Black Church Leaders in Texas Celebrate Dr. King and Look at the Work That Remains

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Throughout North Texas and the nation Monday, many are celebrating the life and legacy of Dr. Martin Luther King, Junior.

“I think there’s a struggle trying to understand, ‘where do we go from here’,” says Pastor Richie Butler, St. Paul UMC and a member of the African American Pastors’ Coalition, “but, I think someone like Dr. King would help us to recognize it, and figure out how to work together to keep the United States, united.”

Dr. King is considered the father of the civil rights movement — a movement birthed in the black church. So it was at Friendship West that the African American Pastors Coalition gathered for an annual celebration that reflects on Dr. King’s legacy, while also focusing on the work that’s still to be done.

“Dr. King helped create a great vision, a great legacy,” says Pastor Bryan Carter, Sr. Pastor Concord Church and President of the African American Pastors Coalition. “But, that work continues among all of the churches in the faith community.” He says the church that launched the civil rights movement is still relevant in the fight for justice today.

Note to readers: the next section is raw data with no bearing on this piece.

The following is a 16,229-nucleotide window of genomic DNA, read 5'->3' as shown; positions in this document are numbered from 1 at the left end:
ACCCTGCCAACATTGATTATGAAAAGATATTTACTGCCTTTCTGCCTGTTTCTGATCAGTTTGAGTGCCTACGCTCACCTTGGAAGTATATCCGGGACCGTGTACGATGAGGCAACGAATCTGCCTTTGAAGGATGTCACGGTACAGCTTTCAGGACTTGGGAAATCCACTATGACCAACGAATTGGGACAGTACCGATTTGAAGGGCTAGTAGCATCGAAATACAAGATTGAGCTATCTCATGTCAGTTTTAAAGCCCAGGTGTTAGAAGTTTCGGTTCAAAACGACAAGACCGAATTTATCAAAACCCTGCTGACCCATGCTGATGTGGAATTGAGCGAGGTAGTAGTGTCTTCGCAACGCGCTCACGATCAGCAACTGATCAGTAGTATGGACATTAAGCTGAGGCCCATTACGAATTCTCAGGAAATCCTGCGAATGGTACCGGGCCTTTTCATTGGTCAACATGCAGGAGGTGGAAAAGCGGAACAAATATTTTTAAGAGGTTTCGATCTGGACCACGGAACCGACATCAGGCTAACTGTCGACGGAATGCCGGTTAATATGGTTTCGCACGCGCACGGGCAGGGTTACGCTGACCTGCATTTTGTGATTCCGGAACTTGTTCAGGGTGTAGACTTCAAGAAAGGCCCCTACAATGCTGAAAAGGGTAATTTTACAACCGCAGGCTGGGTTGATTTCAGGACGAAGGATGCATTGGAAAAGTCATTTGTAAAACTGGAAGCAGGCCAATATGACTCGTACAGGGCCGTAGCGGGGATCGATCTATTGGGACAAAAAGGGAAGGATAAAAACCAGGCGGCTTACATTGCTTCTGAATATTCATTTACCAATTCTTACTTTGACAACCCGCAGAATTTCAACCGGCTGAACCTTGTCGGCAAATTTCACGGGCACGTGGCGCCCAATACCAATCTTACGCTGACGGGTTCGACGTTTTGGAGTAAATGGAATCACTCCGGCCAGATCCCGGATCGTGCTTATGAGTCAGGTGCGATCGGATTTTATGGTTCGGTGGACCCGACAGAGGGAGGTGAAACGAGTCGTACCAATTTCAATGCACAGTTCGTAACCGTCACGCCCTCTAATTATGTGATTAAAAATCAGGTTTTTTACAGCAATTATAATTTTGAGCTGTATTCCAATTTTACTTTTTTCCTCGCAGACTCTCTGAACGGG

“The church, when it’s at its best, is responding to the needs, to the pains, and the difficulties of our society– and stepping in, in those space to provide hope, to provide help to provide advocacy to provide hands,” says Pastor Carter. “When the church is at its best, it’s doing the work that God has called us to do in changing and transforming communities.”

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Source: CBS DFW